While the structure, activation, identity of proteolytic substrates, and function of effector caspase during apoptosis are well-known in mammals, little of this information is known in mollusks, including the sequence of effector caspases, and their function in apoptosis. The Pacific oyster Crassostrea gigas is a marine bivalve belonging to the phylum Mollusca and is an important cultivated species with the highest production of any cultured aquatic animal species [16]. As a representative of the lophotrochozoa group, C. gigas is one of the best-studied in the phylum Mollusca. In a previous study, noradrenaline was capable of inducing apoptosis in C.gigas hemocytes, but the number of apoptotic cells under noradrenaline-treated hemocytes were reduced by exposure to the caspase inhibitor Z-VAD-FMK. These results suggested that some members of the caspase family participated during the apoptosis process [17]. Two caspase family members, Cgcaspase-1 and Cgcaspase-2, were cloned from C. gigas cDNA [18]. Cgcaspase-1 (GenBank accession number HQ425703) and Cgcaspase-2 (GenBank accession number HQ425706) were annotated by Pfam as an effector and initiator caspase, respectively. Both of those enzymes consisted of a conserved caspase domain and were induced by Vibrio anguillarum infection, indicating their probable roles in apoptotic pathways and bacterial defense. These results suggested that oysters contain various caspases, forming a complex apoptotic system.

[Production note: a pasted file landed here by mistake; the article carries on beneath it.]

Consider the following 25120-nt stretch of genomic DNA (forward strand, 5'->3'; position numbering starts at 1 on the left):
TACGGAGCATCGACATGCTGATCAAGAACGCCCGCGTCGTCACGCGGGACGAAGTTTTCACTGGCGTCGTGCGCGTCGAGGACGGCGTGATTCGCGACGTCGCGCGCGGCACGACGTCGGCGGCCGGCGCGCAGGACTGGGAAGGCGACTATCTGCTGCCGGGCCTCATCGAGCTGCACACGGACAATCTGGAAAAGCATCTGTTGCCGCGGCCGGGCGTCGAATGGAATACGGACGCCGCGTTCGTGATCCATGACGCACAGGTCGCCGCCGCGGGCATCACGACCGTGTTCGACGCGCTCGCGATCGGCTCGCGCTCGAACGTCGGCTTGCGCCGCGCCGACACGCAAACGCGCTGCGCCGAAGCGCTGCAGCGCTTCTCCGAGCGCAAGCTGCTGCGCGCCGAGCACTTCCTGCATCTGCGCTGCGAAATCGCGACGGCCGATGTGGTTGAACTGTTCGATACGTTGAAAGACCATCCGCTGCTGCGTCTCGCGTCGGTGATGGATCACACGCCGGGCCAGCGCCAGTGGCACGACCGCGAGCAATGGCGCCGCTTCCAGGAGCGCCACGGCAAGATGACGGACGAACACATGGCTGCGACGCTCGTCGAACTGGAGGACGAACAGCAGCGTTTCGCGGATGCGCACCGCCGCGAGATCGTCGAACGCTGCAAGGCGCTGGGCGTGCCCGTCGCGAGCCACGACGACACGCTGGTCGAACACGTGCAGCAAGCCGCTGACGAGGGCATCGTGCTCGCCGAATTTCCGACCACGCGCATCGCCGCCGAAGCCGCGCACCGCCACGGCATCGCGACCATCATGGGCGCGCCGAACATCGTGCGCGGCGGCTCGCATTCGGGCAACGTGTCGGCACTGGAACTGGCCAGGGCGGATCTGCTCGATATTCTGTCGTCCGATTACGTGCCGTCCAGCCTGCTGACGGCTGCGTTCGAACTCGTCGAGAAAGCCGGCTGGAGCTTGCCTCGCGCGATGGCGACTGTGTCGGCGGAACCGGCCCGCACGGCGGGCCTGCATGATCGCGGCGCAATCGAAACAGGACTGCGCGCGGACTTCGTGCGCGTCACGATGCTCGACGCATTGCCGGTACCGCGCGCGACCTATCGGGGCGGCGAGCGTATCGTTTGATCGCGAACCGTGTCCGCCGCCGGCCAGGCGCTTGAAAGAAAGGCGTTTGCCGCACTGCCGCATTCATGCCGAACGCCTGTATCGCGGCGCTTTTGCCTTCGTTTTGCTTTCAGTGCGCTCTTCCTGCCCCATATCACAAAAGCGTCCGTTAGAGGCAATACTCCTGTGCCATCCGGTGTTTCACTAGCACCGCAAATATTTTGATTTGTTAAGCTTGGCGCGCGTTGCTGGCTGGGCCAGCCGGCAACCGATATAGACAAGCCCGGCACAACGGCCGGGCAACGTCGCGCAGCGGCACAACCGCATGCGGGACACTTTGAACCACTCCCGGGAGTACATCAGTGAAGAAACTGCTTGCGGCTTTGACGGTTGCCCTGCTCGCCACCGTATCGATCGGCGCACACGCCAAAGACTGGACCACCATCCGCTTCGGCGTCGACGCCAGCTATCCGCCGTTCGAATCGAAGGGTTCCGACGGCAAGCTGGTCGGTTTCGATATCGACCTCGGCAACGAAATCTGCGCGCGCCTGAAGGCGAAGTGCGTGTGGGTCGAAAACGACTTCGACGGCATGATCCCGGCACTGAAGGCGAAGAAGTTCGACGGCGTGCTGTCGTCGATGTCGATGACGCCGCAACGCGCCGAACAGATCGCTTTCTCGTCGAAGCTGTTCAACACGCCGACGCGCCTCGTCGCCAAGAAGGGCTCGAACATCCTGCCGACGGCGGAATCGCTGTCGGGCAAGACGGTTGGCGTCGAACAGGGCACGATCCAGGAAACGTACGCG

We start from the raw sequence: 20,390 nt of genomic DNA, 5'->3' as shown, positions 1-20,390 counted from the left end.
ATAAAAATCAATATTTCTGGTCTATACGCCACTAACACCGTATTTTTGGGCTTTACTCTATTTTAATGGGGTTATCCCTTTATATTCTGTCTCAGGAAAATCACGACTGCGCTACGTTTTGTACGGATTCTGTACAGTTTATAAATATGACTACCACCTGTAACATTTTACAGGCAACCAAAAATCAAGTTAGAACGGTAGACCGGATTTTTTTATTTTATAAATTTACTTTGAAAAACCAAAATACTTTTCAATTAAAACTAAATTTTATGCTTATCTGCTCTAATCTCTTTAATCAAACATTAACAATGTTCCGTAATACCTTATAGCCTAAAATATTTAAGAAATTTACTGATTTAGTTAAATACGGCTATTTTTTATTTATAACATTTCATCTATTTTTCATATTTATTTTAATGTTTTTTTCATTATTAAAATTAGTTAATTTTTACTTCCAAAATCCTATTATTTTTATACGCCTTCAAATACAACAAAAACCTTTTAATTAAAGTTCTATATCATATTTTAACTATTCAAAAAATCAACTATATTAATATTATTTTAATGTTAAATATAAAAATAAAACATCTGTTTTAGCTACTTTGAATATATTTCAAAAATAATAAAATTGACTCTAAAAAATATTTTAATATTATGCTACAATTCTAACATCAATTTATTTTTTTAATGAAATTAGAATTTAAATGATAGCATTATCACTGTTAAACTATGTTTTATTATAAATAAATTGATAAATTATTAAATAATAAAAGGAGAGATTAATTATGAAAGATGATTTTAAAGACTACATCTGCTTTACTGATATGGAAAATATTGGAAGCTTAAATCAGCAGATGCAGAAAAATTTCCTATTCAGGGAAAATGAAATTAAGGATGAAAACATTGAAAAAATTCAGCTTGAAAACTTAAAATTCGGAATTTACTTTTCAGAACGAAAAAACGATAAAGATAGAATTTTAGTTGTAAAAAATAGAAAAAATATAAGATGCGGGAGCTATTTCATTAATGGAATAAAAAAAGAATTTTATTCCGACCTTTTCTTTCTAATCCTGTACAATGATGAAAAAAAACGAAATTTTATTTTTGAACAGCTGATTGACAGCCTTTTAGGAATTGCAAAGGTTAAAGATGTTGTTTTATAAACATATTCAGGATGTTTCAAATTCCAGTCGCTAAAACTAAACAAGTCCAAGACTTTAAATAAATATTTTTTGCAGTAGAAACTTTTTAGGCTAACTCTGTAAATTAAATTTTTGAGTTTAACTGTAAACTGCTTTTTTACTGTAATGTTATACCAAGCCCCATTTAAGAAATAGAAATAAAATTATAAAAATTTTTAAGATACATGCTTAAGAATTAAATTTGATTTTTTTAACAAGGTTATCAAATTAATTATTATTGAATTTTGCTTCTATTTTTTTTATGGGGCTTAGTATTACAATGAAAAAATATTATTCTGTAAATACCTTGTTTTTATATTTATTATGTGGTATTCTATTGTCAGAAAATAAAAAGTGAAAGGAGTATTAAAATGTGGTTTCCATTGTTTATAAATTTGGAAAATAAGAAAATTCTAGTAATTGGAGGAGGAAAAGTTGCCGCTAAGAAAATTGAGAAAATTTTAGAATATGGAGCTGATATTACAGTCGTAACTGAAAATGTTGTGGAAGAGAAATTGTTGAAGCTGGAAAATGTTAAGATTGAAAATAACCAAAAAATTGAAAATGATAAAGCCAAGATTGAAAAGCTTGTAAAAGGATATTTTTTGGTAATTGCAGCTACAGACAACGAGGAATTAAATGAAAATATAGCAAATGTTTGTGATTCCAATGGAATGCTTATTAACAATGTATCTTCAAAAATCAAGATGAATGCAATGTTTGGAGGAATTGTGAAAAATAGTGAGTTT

In this study, we identified a new caspase-like genes, Cgcaspase-3 in the Pacific oyster, and characterized its protein structural feature. Together with Cgcaspase-1, we subsequently examined the activity of their corresponding expressed recombinant protein and the cell viability of HEK293T cells transfected with Cgcaspase-3-GFP and Cgcaspase-1-GFP. next we investigated and compared the distinct subcellular localization of both caspases. Finally, we compared the mRNA expression pattern of both genes in different tissues and developmental stages.

Materials and Methods

Ethics Statement